Create a New Project by either clicking File and then New Project, or pressing Ctrl+Shift+N (shortcut).
In the New Project window, choose Java Web on the Categories side and Web Application on the Projects, then click Next.
At Name and Location, click on Use Dedicated Folder for Storing Libraries.
Now, either type the folder path or select one by clicking on Browse.
After choosing the folder enter Project Name as
CreatingLibrariesand, proceed by clicking Next and then Finish.
Since we are creating libraries, a new project is going to be needed for this purpose. Projects can be packaged as libraries and reused in other projects to extend their functionality. Let's not worry about changing any of the default values that are set by the IDE for Project Name and web servers, since it is not a part of the scope of this recipe.
When selecting Use Dedicated Folder for Storing Libraries, it should be noted that this is where the libraries required for compilation will be stored.
NetBeans will perform the heavy lifting of copying all the necessary libraries to the specified folder. After following these steps, a new project will be created with the shared libraries folder at the chosen location.
After creating a library directory, the next step is to actually share the project's library.
When projects become mature enough, or just for testing purposes, the developer can package the entire project into compressed Java Archive Files (JAR). These compressed files might be enterprise (EAR) or web (WAR) format, or simply JARs.
For this recipe, we will be using the previously created project and creating the WAR file from it.
If no Project is currently available at the Projects tab, follow the Creating libraries recipe to ensure that this recipe will work.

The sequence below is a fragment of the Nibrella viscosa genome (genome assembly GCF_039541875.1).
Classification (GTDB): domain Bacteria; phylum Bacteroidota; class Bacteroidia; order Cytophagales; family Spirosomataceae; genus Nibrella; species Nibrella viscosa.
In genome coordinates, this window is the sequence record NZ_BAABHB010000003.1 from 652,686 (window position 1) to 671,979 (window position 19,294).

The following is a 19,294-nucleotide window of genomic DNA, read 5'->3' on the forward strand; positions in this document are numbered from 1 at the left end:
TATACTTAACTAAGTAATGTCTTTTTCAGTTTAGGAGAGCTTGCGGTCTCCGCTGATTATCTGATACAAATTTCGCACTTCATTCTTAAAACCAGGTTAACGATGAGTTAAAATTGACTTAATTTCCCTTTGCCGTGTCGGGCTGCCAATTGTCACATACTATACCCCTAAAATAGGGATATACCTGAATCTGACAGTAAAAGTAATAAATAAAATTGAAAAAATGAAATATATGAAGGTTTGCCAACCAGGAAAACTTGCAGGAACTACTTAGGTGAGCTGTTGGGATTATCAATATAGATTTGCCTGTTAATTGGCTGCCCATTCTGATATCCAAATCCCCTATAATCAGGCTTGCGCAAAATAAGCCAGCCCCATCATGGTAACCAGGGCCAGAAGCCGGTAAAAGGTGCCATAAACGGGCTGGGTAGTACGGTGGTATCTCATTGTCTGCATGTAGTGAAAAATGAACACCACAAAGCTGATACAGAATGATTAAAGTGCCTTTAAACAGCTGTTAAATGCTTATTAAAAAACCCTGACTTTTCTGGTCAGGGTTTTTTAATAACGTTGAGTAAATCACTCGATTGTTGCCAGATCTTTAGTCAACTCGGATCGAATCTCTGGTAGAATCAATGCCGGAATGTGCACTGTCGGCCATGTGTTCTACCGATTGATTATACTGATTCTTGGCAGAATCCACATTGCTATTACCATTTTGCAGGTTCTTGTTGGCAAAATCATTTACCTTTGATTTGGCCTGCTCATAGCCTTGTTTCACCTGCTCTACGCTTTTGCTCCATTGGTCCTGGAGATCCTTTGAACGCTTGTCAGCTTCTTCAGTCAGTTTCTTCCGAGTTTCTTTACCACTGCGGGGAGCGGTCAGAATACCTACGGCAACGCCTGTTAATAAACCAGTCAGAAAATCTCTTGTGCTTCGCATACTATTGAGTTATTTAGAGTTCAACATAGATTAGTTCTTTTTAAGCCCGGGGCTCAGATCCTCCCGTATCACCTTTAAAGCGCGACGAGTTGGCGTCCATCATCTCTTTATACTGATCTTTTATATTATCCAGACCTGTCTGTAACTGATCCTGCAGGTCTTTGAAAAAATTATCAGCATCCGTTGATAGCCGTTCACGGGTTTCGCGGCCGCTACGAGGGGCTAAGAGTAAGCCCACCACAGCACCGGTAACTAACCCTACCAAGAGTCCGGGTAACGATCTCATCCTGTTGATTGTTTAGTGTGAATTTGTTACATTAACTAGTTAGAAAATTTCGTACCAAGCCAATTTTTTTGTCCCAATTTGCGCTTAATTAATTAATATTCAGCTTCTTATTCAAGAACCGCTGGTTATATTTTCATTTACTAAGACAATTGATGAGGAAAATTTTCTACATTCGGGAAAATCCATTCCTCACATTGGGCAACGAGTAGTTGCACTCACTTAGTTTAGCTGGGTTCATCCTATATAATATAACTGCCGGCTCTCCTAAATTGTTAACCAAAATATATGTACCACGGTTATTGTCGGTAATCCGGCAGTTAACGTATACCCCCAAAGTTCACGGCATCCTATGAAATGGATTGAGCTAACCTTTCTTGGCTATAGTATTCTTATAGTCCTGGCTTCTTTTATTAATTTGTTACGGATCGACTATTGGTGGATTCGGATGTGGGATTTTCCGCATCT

Click on the Projects tab, or press Ctrl+1.
Right-click on the project's name and click on build.
Click on Files, or press Ctrl+2, to navigate to the File structure of the project.
Expand the project node by double-clicking on the project's name.
Select Run Target.
On Run Target's sub menu, click on dist.
The Output panel will show the path in which the WAR file is placed.
This script is incorporated into NetBeans menus while on the Projects panel, as seen by the build menu. By clicking on build, NetBeans will call the Ant script and initiate the process of bundling all the necessary files of this project into the WAR file.
The second step-by-step is given as an example on how to access the dist target through the Files panel.
Unsure which way to execute? And why is it good to have a separate
build.xml generated by NetBeans?
The second method, though longer, is very complete in the sense that other targets can be attained, in case the dist is not necessarily what we want.
The advantage with NetBeans
build.xml is that it can be used outside the IDE as well; very useful if you are deploying the application in a machine that does not have access to a Graphical Interface. It also lets the project be packaged without the necessity of using NetBeans.
For example, sometimes the developer needs to connect remotely to some server that does not provide a graphical window manager to solve issues/bugs/introduce features. In this case, it is easy to make necessary changes, package the solution, and deploy to the application server.
This functionality will import one or more projects created by the Eclipse IDE simply by specifying the workspace in which they are housed.
A valid Eclipse project, with sources and dependencies, must be used in order to continue with this recipe.
Click on File and then on Import Project and Eclipse Project....
In the Import Eclipse Project window, select Import Eclipse Project.
Click on the Browse... button. An Open dialog will pop-up for workspace selection.
After selecting a valid workspace project, click the Next > button.
In the Projects to Import section, select the projects you want to import.
Select Store NetBeans project data inside Eclipse project folders.